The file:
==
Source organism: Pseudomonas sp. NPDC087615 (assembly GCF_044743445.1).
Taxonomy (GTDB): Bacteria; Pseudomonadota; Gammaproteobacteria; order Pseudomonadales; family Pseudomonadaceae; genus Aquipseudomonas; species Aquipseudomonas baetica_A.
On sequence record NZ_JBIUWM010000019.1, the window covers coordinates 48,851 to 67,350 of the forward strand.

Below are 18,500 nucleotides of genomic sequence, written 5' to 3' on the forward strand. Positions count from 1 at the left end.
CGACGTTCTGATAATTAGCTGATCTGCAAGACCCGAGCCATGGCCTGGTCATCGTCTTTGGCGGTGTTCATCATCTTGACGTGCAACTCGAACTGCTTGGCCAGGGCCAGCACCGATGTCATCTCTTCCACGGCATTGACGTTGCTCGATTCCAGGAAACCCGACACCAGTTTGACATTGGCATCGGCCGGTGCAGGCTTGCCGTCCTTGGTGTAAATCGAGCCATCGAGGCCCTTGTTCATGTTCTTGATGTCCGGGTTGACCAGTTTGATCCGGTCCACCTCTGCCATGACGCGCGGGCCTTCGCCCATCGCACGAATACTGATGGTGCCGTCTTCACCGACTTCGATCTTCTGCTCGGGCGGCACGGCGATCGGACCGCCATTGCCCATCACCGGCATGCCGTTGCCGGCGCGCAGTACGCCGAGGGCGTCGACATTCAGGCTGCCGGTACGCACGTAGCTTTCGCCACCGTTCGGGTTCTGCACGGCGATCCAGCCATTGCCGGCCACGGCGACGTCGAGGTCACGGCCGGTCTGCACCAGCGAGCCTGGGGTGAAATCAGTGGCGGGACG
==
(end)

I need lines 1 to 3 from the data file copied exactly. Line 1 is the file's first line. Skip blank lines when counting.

Source organism: Pseudomonas sp. NPDC087615 (assembly GCF_044743445.1).
Taxonomy (GTDB): Bacteria; Pseudomonadota; Gammaproteobacteria; order Pseudomonadales; family Pseudomonadaceae; genus Aquipseudomonas; species Aquipseudomonas baetica_A.
On sequence record NZ_JBIUWM010000019.1, the window covers coordinates 48,851 to 67,350 of the forward strand.